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Sex, pregnancy and rheumatoid arthritis

Sex and rheumatoid arthritis

There’s no reason why rheumatoid arthritis should you should stop having sex. You may find that some positions are more comfortable than others, so experiment to find out what works for you. Tiredness may affect your desire for sex, so talk to your partner. Good communication is the key to resolving any difficulties. The contraceptive pill won’t make a difference to your arthritis or its treatment so it’s fine to keep taking it.

Pregnancy and rheumatoid arthritis

If you want a baby, discuss your plans with your doctor before you want to start a family as some drugs can temporarily reduce fertility. Other drugs, such as methotrexate and leflunomide, can affect the baby’s development so it’s important to use reliable contraception while you're taking these – this applies to men wanting to father a child as well as to women.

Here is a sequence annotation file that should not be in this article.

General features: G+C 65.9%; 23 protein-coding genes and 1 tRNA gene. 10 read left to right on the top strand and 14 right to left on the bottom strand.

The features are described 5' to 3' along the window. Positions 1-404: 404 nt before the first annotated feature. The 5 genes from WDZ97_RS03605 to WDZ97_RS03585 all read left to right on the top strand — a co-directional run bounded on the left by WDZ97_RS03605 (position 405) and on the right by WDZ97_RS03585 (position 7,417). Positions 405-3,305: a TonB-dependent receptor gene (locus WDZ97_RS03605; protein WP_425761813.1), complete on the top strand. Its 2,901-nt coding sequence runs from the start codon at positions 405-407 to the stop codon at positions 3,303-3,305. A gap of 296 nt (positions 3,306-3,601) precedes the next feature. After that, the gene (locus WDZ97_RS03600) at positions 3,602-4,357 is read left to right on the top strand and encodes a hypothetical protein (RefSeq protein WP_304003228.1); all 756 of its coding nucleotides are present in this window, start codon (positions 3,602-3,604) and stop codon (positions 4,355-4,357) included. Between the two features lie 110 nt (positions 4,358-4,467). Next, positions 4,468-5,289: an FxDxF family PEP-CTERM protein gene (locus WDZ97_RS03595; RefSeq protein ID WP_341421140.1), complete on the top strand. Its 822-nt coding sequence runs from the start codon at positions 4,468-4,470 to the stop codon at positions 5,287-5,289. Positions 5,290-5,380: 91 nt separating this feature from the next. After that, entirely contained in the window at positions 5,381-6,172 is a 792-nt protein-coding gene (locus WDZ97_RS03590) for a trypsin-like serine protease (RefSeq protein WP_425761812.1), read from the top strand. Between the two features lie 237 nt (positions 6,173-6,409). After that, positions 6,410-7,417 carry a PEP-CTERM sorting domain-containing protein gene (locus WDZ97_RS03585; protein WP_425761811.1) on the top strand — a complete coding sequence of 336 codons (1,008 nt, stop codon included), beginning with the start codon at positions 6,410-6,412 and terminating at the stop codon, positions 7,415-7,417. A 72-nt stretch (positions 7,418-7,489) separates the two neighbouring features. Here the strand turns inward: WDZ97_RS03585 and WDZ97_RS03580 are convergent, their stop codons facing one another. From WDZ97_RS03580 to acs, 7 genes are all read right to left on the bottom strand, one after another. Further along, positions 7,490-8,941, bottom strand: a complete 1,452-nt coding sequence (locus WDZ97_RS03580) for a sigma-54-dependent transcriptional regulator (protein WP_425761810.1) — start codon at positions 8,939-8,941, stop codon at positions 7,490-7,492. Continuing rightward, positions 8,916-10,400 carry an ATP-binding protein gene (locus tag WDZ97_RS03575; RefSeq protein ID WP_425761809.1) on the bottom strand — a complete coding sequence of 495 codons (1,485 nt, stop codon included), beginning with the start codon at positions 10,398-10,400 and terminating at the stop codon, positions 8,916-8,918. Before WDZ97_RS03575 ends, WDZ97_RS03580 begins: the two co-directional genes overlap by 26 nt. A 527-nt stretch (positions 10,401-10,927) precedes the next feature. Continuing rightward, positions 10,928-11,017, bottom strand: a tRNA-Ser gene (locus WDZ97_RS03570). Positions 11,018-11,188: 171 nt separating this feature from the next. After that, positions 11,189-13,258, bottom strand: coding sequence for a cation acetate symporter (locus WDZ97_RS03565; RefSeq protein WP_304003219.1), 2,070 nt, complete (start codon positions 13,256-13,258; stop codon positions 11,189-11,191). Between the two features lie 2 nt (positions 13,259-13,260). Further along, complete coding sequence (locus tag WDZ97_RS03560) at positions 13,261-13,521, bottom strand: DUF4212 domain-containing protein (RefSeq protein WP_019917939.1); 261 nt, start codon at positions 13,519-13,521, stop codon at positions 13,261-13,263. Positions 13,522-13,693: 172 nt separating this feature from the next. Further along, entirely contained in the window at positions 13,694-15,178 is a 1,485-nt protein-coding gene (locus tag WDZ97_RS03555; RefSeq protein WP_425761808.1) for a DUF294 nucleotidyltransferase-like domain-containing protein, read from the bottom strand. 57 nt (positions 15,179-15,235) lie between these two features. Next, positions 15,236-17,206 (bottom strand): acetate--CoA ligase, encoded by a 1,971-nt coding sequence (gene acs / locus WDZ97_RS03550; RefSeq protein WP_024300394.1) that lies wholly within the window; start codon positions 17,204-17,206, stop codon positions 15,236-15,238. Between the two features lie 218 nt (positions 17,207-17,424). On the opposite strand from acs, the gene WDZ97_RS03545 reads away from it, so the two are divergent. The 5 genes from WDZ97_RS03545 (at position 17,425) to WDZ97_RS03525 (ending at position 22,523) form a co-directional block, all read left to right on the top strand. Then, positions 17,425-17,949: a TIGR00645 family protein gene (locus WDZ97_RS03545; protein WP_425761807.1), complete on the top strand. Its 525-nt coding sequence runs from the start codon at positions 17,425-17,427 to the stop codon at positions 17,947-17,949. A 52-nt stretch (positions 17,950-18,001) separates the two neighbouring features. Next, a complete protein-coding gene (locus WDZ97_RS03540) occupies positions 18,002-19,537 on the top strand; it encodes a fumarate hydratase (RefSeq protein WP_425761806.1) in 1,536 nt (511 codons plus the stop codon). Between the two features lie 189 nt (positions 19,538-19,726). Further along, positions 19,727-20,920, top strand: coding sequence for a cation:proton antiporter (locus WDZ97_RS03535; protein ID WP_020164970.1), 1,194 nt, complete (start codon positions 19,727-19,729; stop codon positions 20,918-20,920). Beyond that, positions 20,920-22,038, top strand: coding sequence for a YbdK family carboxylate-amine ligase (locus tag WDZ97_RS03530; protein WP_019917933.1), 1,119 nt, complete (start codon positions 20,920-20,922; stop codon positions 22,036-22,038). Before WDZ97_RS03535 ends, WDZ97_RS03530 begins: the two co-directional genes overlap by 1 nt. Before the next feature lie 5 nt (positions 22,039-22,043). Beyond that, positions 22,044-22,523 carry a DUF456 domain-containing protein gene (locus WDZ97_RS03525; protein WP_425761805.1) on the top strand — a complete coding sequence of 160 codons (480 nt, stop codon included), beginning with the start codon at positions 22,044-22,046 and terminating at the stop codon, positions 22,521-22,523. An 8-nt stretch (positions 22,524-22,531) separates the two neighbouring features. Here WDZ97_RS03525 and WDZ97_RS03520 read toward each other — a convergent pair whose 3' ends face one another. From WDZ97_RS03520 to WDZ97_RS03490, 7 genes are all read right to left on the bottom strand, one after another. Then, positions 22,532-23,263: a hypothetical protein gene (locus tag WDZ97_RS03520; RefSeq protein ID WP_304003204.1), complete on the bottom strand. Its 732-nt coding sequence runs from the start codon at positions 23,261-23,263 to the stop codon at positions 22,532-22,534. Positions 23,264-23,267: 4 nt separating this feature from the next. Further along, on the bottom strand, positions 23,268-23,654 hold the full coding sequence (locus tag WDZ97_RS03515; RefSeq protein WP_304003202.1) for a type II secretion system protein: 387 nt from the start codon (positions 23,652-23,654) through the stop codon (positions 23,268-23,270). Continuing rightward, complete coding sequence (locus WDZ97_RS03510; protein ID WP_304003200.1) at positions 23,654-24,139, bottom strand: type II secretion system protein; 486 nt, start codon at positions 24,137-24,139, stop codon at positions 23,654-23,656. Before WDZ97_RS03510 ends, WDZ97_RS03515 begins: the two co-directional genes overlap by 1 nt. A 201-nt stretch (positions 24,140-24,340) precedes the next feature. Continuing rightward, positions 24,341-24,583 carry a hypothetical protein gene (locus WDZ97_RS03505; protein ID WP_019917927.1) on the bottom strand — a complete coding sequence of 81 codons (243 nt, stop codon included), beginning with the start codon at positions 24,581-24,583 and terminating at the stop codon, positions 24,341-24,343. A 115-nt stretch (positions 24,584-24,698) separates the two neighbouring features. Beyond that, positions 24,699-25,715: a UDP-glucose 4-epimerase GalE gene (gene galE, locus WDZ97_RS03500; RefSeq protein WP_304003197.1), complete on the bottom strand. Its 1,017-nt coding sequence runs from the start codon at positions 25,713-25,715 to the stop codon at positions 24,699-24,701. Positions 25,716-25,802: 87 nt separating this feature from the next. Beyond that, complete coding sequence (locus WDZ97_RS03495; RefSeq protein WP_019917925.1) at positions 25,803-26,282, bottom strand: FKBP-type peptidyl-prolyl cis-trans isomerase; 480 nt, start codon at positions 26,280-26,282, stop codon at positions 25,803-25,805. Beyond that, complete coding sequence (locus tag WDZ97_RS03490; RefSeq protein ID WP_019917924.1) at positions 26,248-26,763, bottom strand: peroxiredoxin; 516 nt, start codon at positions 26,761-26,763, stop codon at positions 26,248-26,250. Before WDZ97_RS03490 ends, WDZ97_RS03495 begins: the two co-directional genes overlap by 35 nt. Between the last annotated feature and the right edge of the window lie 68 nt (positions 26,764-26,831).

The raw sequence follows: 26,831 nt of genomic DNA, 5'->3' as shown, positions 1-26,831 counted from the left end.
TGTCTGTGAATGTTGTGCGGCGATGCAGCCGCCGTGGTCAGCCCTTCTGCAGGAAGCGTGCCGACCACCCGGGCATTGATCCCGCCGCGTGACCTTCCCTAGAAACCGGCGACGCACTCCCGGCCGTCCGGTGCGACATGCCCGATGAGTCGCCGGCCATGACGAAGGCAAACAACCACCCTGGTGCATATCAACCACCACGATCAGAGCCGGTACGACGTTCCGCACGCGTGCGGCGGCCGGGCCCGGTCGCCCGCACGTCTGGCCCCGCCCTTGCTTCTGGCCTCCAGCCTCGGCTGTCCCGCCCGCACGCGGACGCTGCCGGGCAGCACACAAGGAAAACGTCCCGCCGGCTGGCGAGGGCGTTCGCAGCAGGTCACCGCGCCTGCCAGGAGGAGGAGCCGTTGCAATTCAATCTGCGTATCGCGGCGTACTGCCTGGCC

Most mothers with rheumatoid arthritis feel better during pregnancy, possibly because theactivity of the immune system is reduced during pregnancy to 'tolerate' the growing baby. Symptoms are likely to return once the baby is born. However, any flare-up of symptoms after the birth can usually be dealt with quickly.

For more information, go to www.arthritisresearchuk.org.
Arthritis Research UK fund research into the cause, treatment and cure of arthritis. You can support Arthritis Research UK by volunteering, donating or visiting our shops.